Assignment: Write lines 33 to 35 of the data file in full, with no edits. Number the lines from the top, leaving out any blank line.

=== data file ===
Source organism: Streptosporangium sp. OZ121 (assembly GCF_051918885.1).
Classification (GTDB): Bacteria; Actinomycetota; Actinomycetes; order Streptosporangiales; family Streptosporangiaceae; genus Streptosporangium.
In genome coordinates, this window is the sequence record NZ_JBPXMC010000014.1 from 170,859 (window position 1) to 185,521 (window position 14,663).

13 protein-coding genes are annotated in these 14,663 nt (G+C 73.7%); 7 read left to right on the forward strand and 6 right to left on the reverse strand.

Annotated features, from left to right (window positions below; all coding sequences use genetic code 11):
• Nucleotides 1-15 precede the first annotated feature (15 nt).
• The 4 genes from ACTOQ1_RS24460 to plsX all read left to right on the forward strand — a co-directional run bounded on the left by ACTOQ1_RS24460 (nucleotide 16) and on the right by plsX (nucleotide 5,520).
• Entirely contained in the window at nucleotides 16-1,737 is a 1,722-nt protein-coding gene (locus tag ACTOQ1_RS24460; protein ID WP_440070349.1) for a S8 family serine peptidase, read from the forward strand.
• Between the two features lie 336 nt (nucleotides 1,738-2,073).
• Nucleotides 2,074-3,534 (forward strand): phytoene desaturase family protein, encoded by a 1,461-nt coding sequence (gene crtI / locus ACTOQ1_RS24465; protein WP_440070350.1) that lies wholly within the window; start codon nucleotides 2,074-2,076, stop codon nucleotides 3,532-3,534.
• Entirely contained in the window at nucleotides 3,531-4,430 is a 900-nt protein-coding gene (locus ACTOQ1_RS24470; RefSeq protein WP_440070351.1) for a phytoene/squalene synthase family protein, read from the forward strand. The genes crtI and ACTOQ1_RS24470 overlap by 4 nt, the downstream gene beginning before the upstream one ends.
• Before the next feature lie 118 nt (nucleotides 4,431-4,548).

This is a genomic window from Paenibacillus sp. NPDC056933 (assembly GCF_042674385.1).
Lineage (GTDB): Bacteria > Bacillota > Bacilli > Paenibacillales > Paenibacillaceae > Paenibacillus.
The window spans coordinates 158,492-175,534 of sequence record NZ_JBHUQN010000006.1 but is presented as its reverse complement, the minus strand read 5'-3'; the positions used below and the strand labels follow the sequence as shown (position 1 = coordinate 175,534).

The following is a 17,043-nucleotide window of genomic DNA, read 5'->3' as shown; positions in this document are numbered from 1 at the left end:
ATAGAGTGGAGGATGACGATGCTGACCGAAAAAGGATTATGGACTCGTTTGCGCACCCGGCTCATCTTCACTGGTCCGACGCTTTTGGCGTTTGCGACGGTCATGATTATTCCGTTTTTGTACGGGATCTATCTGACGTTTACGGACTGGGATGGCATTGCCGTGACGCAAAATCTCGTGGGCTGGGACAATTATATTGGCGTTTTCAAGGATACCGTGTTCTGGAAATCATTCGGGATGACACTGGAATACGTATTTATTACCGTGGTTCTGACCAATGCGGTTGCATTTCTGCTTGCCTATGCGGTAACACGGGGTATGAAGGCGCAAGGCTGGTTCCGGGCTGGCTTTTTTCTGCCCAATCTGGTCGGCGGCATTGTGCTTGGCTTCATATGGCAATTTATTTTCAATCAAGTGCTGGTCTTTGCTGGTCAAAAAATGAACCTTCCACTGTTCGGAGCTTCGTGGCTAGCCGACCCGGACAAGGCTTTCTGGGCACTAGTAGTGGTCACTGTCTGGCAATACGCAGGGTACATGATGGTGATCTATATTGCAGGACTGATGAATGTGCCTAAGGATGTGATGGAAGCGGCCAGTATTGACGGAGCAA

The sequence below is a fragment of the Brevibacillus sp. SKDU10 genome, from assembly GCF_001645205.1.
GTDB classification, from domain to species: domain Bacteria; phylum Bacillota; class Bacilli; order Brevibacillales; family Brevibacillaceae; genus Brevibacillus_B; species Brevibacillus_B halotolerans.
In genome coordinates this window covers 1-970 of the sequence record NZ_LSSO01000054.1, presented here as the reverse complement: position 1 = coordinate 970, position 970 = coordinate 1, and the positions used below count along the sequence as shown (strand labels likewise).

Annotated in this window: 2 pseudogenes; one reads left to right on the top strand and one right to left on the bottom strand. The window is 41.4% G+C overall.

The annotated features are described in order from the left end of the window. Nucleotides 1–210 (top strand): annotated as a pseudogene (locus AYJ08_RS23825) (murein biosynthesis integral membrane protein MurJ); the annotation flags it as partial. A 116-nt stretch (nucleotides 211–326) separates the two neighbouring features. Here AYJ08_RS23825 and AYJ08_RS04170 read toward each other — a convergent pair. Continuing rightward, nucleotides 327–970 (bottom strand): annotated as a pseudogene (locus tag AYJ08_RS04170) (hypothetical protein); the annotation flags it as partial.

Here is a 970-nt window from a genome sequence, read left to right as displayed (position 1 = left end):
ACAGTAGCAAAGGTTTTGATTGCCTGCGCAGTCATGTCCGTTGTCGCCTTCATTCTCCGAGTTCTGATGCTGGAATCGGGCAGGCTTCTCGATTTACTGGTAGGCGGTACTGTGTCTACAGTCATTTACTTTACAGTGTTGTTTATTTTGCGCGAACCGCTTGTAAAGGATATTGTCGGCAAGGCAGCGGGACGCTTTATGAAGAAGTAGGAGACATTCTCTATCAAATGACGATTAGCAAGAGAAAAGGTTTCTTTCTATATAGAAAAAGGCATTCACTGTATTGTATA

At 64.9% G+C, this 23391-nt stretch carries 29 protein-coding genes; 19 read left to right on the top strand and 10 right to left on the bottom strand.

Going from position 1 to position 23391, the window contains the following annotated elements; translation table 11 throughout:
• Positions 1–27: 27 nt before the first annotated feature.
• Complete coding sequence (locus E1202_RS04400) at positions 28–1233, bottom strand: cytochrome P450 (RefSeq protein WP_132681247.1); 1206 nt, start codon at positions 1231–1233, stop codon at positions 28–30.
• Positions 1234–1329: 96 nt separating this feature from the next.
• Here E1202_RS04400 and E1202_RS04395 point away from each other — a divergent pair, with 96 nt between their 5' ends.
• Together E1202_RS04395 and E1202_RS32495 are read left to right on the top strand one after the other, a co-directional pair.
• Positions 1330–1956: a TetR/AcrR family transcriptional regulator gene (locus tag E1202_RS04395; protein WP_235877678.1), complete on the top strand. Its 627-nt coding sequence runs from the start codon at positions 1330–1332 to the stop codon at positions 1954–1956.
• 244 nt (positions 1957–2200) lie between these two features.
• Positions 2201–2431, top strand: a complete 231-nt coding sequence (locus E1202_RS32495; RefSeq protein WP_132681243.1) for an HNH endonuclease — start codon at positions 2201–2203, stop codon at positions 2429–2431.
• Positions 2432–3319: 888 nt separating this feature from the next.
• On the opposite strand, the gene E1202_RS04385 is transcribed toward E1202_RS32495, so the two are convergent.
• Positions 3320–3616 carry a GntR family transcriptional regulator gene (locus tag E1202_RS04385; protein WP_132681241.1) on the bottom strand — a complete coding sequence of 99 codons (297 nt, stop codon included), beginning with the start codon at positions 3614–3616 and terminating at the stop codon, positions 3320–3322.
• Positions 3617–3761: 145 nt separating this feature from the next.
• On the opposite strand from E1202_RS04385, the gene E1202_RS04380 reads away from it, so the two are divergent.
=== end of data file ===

• 244 nt (positions 1957–2200) lie between these two features.
• Positions 2201–2431, top strand: a complete 231-nt coding sequence (locus E1202_RS32495; RefSeq protein WP_132681243.1) for an HNH endonuclease — start codon at positions 2201–2203, stop codon at positions 2429–2431.
• Positions 2432–3319: 888 nt separating this feature from the next.